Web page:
Keeping up with tradition, we brought on two interns from Epicodus five weeks ago. This time, the experience was unique in that there was a new challenge of coordinating an internship while the entire team was working remotely. Here's a reflection from Dan Merys on his time with us as a developer intern.
"Perfect is the enemy of good."
A programming boot camp is a lot like a carpentry school. You're gonna learn all the basics about how to swing a hammer, drill screws, saw boards, etc. You'll even get a lesson or two on fine woodworking and it's possible that your instructors may mention the existence of electricity and/or plumbing. You'll know some things and only know about others, but really you can only frame up a square building. With wood. Only wood.
Day One on the Job Site
Your internship is your first day on an actual job site. Everyone you see is walking around like they know exactly where they're going, using tools you've never seen and materials you've never heard of. If you're like me, your first instinct is to get out of everyone's way. They're humming along and you don't want to be the person that screws up the flow.
Or accidentally drops a hammer right in the middle of someone's code.
While you're standing there, unobtrusive, you look around and realize this app looks pretty good. Really good, in fact. It looks done. The other developers aren't constantly building new apps from scratch like you did in bootcamp, they're taking them apart and making them look/work better before putting things back without leaving a trace.
Driving the first nail
Someone calls you over and asks you to help them with something. It's a simple task, kinda like what you did at bootcamp, but not exactly the same. "I got this," you think to yourself and you get to work.
Then you realize that you don't know how to do it the same way as the other devs, so you start looking at all the different ways it can and has been done before. You're still not sure which way is the best, so you keep looking. You want to do it right the first time and show what a good developer you can be, but this is just a little beyond what you know how to do, so you keep looking. And looking. And looking.
This is the trap I fell into. I was so focused on writing perfect code that I didn't write much code at all in the beginning. Your code isn't gonna be perfect the first time, or the second time, or the eighth time, and that's fine but your code will never meet yours, or anyone's standard, if you don't actually write it.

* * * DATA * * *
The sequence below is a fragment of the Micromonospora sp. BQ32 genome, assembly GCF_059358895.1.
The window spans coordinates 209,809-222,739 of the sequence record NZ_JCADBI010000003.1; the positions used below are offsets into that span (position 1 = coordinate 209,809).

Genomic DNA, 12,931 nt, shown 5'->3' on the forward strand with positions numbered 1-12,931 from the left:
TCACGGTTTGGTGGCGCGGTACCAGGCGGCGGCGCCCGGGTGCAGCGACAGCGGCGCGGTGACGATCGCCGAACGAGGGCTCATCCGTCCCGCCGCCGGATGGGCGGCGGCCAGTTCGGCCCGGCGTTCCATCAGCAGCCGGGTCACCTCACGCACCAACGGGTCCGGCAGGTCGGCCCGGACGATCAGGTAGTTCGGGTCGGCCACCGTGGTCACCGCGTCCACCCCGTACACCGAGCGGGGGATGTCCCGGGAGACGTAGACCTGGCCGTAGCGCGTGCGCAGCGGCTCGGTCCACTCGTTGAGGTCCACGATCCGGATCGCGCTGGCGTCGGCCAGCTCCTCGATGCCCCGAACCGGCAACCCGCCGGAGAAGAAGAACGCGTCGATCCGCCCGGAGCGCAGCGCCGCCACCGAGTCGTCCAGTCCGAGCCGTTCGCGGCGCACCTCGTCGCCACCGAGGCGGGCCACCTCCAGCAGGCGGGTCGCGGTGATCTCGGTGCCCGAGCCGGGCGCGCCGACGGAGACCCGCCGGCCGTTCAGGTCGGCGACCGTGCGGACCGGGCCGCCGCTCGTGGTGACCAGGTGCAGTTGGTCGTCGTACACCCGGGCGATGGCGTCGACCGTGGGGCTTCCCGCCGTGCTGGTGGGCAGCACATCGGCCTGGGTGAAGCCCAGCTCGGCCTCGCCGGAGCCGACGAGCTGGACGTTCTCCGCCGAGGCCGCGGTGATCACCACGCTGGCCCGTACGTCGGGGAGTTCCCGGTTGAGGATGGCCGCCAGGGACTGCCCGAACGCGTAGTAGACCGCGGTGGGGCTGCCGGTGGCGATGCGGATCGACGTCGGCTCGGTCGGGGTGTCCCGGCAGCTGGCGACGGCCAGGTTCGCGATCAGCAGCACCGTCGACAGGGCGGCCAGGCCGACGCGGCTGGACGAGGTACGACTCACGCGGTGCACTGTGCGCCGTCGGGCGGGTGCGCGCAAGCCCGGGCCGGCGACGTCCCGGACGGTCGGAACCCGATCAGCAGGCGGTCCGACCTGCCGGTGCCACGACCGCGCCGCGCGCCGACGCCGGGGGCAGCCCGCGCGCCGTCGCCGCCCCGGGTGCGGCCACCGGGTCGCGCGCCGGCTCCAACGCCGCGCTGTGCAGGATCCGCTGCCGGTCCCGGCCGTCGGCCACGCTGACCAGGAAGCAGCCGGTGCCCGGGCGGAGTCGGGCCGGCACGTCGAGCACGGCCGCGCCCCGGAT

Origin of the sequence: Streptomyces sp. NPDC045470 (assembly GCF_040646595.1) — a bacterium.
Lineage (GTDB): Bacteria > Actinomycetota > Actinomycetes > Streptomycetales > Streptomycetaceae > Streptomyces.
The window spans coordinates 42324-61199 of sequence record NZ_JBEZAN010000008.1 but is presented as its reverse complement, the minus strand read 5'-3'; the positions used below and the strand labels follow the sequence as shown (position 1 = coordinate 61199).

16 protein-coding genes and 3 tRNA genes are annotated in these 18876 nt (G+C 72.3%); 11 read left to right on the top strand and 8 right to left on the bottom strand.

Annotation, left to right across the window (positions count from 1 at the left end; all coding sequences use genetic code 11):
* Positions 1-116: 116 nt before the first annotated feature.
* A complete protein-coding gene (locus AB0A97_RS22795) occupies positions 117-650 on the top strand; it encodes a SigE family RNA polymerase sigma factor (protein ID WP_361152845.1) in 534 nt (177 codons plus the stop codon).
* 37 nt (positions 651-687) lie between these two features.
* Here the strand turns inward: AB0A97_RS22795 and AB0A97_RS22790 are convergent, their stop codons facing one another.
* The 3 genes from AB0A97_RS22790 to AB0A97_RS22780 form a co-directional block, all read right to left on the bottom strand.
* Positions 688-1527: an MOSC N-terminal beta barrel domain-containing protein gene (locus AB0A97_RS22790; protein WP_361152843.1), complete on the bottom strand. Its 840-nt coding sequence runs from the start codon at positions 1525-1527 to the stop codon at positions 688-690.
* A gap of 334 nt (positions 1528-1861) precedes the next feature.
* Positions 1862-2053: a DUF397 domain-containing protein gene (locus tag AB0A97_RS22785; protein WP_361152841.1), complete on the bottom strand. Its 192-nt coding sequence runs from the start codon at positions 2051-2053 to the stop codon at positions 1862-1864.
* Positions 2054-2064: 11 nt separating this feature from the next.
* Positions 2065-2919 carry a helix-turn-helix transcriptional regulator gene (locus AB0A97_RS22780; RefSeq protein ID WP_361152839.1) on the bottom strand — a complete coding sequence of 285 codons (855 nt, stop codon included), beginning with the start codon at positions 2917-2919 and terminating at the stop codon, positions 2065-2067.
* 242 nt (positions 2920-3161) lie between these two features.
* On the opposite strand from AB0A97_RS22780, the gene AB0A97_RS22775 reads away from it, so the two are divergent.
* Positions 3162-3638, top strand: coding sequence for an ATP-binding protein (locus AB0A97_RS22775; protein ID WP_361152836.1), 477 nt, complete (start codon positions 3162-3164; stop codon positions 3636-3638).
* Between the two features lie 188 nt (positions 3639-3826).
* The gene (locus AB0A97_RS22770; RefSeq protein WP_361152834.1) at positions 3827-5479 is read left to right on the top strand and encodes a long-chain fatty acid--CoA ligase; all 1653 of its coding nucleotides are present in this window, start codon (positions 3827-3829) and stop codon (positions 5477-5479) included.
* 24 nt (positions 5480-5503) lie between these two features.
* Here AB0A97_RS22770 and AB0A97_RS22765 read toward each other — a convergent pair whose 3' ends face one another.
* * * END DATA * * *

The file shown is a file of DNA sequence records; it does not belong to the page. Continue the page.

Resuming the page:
The most important part of any endeavor isn't how well you start, but that you actually start at all. Don't be afraid to make mistakes and definitely do not be afraid to ask for help. Your mentor gets just as much from helping you as you get from their help.
What is really important, and what I didn't realize until well into my internship experience, is that you're not at an internship to be a professional developer and deliver production-ready code. You're there to learn how to be a professional developer.
More than coding, you'll learn:
- How you are assigned tasks and how to submit your work for review.
- Client communication. What you think the client wants and what they actually want aren't always the same.
- Developer communication. Leave detailed notes/comments/READMEs for any developer that might touch the code after you.
- Time management. Not all developers work on the same app/project all day every day so you'll need to learn how to bounce from one project to another.
It's a very important distinction and realizing it sooner rather than later will help maximize the benefits of the experience. An internship is usually only a few weeks, and then you're a developer out in the world.
Laying a strong foundation
You're going to make "rookie mistakes" but you can't learn from them until you make them, so why not make them in an environment designed to help you learn? You've spent a lot of time and energy to become a programmer. You started that. See how far it got you? Good, so why stop starting now? Keep starting.
When you're finding it difficult to start, or you're not confident in what you're supposed to be doing, find something that you are confident at and start that.
- Do you like styling but are getting hung up trying to get the front-end logic to work? Spend a few minutes styling what you have.
- Great idea for a possible feature for the app? Mock it up and send it to the project lead.
- Doesn't even have to be related to coding. If you're a cellist, run through some scales. A baker? Bake a cake. Just do something that makes you feel like a badass.
The important thing is to get yourself feeling good and capable, then bounce back over to the original project and keep up that momentum. You don't need to do a whole new start on it because you already started; you're just working on this now.
There are tons of resources out there to help you get started, but knowing why you're having trouble is paramount (here's a nice flowchart I use). Once you've identified why you haven't started, you can address that and eliminating obstacles feels great.
Your internship is a tremendous opportunity to learn how what you were taught in bootcamp applies to the day-to-day of being a professional developer, what kinds of skills you'll need to develop as your career progresses, and what kinds of simple mistakes or oversights you'll want to avoid when you're finally working on the building solo.